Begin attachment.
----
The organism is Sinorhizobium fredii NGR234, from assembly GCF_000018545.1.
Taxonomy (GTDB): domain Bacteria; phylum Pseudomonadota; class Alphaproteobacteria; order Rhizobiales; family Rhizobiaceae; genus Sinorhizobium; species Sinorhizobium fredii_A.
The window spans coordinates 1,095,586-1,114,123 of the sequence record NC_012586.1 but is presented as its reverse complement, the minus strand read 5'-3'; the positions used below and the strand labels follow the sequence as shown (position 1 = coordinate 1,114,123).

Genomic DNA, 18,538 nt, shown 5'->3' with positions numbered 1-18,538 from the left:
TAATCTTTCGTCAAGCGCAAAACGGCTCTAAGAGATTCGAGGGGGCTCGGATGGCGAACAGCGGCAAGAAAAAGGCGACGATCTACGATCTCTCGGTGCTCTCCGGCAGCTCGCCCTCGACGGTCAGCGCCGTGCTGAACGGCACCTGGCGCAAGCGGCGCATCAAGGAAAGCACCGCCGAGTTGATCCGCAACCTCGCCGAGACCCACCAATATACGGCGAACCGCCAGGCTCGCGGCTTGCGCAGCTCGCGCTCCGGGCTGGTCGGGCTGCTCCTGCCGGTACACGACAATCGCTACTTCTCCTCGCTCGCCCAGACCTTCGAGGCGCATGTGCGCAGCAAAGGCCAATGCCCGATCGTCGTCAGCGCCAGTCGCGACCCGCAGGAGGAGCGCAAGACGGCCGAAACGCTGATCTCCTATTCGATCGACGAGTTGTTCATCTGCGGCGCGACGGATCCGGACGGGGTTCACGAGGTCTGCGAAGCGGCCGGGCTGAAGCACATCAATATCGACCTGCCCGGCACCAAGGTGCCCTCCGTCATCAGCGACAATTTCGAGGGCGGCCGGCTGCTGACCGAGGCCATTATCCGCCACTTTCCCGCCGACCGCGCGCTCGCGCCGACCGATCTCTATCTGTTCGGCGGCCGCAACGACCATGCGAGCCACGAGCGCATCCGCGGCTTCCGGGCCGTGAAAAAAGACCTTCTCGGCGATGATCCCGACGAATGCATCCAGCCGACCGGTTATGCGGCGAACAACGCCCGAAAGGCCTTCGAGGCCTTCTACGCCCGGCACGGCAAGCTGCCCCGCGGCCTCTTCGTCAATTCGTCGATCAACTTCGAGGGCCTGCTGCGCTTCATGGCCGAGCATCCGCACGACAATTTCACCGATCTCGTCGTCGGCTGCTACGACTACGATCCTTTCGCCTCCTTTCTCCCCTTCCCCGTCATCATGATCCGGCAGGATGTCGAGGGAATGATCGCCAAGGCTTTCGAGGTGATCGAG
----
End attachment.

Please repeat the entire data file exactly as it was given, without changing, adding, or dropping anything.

The organism is Sinorhizobium fredii NGR234, from assembly GCF_000018545.1.
Taxonomy (GTDB): domain Bacteria; phylum Pseudomonadota; class Alphaproteobacteria; order Rhizobiales; family Rhizobiaceae; genus Sinorhizobium; species Sinorhizobium fredii_A.
The window spans coordinates 1,095,586-1,114,123 of the sequence record NC_012586.1 but is presented as its reverse complement, the minus strand read 5'-3'; the positions used below and the strand labels follow the sequence as shown (position 1 = coordinate 1,114,123).

Genomic DNA, 18,538 nt, shown 5'->3' with positions numbered 1-18,538 from the left:
TAATCTTTCGTCAAGCGCAAAACGGCTCTAAGAGATTCGAGGGGGCTCGGATGGCGAACAGCGGCAAGAAAAAGGCGACGATCTACGATCTCTCGGTGCTCTCCGGCAGCTCGCCCTCGACGGTCAGCGCCGTGCTGAACGGCACCTGGCGCAAGCGGCGCATCAAGGAAAGCACCGCCGAGTTGATCCGCAACCTCGCCGAGACCCACCAATATACGGCGAACCGCCAGGCTCGCGGCTTGCGCAGCTCGCGCTCCGGGCTGGTCGGGCTGCTCCTGCCGGTACACGACAATCGCTACTTCTCCTCGCTCGCCCAGACCTTCGAGGCGCATGTGCGCAGCAAAGGCCAATGCCCGATCGTCGTCAGCGCCAGTCGCGACCCGCAGGAGGAGCGCAAGACGGCCGAAACGCTGATCTCCTATTCGATCGACGAGTTGTTCATCTGCGGCGCGACGGATCCGGACGGGGTTCACGAGGTCTGCGAAGCGGCCGGGCTGAAGCACATCAATATCGACCTGCCCGGCACCAAGGTGCCCTCCGTCATCAGCGACAATTTCGAGGGCGGCCGGCTGCTGACCGAGGCCATTATCCGCCACTTTCCCGCCGACCGCGCGCTCGCGCCGACCGATCTCTATCTGTTCGGCGGCCGCAACGACCATGCGAGCCACGAGCGCATCCGCGGCTTCCGGGCCGTGAAAAAAGACCTTCTCGGCGATGATCCCGACGAATGCATCCAGCCGACCGGTTATGCGGCGAACAACGCCCGAAAGGCCTTCGAGGCCTTCTACGCCCGGCACGGCAAGCTGCCCCGCGGCCTCTTCGTCAATTCGTCGATCAACTTCGAGGGCCTGCTGCGCTTCATGGCCGAGCATCCGCACGACAATTTCACCGATCTCGTCGTCGGCTGCTACGACTACGATCCTTTCGCCTCCTTTCTCCCCTTCCCCGTCATCATGATCCGGCAGGATGTCGAGGGAATGATCGCCAAGGCTTTCGAGGTGATCGAG